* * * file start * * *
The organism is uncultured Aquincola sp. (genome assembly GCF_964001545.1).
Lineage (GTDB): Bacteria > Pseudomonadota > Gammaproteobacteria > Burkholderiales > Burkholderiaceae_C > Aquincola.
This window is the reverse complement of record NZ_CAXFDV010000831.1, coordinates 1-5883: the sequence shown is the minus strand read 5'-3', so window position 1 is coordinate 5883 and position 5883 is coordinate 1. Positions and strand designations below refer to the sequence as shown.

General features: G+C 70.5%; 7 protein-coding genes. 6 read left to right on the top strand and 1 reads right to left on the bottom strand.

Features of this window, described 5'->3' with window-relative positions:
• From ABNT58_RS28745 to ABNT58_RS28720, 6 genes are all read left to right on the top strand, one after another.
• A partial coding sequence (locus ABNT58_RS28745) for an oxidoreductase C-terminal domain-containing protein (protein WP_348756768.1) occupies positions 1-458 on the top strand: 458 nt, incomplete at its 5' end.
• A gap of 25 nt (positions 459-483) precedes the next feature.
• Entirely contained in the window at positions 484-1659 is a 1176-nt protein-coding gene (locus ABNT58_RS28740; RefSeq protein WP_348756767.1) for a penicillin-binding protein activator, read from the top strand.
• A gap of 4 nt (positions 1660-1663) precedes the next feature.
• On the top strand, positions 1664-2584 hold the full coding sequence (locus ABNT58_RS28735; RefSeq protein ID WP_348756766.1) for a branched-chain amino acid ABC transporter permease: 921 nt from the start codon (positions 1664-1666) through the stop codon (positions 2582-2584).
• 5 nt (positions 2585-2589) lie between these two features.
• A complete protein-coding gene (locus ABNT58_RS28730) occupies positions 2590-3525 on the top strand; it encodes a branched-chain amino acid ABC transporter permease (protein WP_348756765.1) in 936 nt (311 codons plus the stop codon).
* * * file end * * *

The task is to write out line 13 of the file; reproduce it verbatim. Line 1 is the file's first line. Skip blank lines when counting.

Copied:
• A complete protein-coding gene (locus ABNT58_RS28730) occupies positions 2590-3525 on the top strand; it encodes a branched-chain amino acid ABC transporter permease (protein WP_348756765.1) in 936 nt (311 codons plus the stop codon).